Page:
Connie Green, who gives herself the title “head huntress,” is a professional forager and the author of The Wild Table (Viking Studio, 2010). In the wee hours of the morning, she sets out from her Napa Valley home to hunt down exotic mushrooms and other wild ingredients for picky chefs and top restaurants. We sat down with Green to find out exactly what a professional forager does.
Q. Describe a typical day on the job.
A. Mushrooms and other wild plants are in the best condition early in the morning. So I get up in the dark and equip my vehicle. The essentials include baskets, knives, an ice chest, my backpack and very good boots. Then I head out to patches in the woods that I already know, rotating out from those and continually scouting the best places to return to the next day. It’s a pretty secretive affair; I sometimes take another person with me, but often go alone.
I devote 2 to 5 hours to picking, then head home. The afternoon is all about prep work. Each wild thing needs special care. It can take several hours just to wipe the dirt off the mushrooms. I then deliver orders six days a week.
Q. How did you connect with your restaurant customers?
A. When I started out 30 years ago, I ran into only two chefs who had ever seen a chanterelle. I started educating chefs in the early days of the California cooking era, knocking on back doors of restaurants in San Francisco, the Bay Area and Napa Valley. The strategy worked—I now have 180 restaurants as customers and I ship as far as Las Vegas and New Orleans. I also have a family of people who roam the land from Alaska to Montana to Idaho. They send me mushrooms, berries and other plants that I distribute. The pantry of wild plants is much more extensive than most people realize.
Q. How would a restaurant go about partnering with a forager?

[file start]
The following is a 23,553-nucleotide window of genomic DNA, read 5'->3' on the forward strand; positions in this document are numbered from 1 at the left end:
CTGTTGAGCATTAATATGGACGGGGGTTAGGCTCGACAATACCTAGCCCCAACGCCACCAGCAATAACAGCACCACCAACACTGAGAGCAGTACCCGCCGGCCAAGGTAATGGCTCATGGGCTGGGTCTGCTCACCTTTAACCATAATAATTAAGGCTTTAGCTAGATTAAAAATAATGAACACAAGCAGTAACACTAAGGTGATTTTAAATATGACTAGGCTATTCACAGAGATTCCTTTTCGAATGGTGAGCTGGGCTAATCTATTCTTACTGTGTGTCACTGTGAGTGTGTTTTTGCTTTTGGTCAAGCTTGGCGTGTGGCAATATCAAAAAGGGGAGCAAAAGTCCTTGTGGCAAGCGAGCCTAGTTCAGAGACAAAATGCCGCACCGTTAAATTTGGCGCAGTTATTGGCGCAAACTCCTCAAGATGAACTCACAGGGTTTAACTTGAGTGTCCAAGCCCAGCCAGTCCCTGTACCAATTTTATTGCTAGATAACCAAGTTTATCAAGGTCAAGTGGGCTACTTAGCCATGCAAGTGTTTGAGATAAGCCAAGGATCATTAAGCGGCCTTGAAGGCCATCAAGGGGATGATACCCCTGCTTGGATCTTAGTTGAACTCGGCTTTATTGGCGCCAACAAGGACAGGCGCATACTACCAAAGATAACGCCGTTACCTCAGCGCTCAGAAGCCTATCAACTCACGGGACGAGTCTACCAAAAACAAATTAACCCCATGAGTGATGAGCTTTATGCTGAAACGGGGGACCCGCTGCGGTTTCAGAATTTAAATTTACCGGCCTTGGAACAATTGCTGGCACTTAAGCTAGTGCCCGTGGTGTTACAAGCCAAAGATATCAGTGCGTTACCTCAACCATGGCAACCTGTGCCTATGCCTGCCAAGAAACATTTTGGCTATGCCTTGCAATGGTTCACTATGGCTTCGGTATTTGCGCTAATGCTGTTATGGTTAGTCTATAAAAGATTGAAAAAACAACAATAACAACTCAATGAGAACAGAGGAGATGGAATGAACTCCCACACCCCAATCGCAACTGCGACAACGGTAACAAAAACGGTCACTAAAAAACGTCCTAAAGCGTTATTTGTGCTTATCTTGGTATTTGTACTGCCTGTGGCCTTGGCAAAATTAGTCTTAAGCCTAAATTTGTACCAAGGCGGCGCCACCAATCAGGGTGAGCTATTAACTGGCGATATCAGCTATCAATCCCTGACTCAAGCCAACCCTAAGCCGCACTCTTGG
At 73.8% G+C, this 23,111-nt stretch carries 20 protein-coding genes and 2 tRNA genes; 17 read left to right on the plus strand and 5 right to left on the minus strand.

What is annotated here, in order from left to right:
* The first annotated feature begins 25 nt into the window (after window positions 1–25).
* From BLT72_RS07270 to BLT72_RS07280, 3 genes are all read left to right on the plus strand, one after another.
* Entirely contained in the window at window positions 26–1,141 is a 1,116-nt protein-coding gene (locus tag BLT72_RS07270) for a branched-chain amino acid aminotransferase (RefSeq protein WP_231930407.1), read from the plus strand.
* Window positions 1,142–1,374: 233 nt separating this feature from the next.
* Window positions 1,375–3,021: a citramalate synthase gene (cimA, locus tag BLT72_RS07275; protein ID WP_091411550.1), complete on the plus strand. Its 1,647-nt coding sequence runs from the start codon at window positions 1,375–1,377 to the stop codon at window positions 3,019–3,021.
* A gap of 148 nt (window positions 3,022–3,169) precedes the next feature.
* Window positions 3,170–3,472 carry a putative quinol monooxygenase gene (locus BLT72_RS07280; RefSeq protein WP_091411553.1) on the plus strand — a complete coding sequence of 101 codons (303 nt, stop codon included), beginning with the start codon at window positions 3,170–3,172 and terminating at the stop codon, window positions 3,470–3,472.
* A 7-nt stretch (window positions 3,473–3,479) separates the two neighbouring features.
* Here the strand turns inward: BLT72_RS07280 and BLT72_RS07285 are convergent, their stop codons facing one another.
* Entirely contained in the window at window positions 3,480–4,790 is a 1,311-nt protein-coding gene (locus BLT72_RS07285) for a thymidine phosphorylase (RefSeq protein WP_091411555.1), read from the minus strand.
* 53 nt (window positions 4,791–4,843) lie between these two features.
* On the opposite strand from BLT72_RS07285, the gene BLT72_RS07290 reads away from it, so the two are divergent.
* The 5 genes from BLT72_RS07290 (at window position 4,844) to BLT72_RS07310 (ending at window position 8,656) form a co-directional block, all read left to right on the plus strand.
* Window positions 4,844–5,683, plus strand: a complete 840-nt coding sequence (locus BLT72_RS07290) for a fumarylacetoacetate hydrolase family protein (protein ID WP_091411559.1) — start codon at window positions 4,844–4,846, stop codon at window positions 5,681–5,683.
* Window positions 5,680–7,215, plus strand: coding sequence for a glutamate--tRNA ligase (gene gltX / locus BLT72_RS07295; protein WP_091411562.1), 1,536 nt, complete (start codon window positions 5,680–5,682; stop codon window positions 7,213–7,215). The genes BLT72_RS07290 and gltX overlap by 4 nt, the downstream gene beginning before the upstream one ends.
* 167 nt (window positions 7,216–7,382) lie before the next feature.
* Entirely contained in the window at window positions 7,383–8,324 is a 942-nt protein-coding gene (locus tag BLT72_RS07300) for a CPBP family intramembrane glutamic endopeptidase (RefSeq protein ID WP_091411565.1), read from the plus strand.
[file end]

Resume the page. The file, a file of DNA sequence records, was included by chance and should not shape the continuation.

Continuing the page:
A. Restaurateurs must first understand that they are forming a relationship with the oddest supplier they’ll ever have. People who forage wild foods have a very independent spirit. Plus, wild foods defy agriculture—they don’t all grow in the same size or can be counted on for a reliable supply. So a chef can’t have unrealistic expectations about what will be delivered.
That said, the best way to find a forager is by word of mouth. Talk to other chefs and deal with a known person—not just anybody who comes to the back door. A forager has to be knowledgeable about plants; be able to identify those mushrooms that are poisonous, for example. The safety of customers depends on that knowledge.
Q. What are the most popular items you gather?
A. Wild foods that can’t be cultivated are in high demand. Fresh porcini, morels and chanterelles head the list. Wild huckleberries and elderberries are a joy when they come in season—they knock chefs to their knees. Some wild foods are now being grown by small farmers to meet restaurant and consumer demand. These include purslane, fiddlehead ferns, dandelion, stinging nettles and ramps.
Q. Do chefs build menu items around the ingredients you forage?
A. Foraged ingredients such as porcinis may only last six weeks, so chefs have to jump on them right away. A good forager can predict what is coming into season and alert a restaurant client up to two weeks ahead so the chef can plan the menu and create dishes featuring those wild foods. I also send out a new price list every week and record the daily picks on my voicemail message. But chefs are more nimble now and will incorporate something onto the menu as soon as it hits. More diners realize that the season is short and will jump at the chance to sample these ingredients.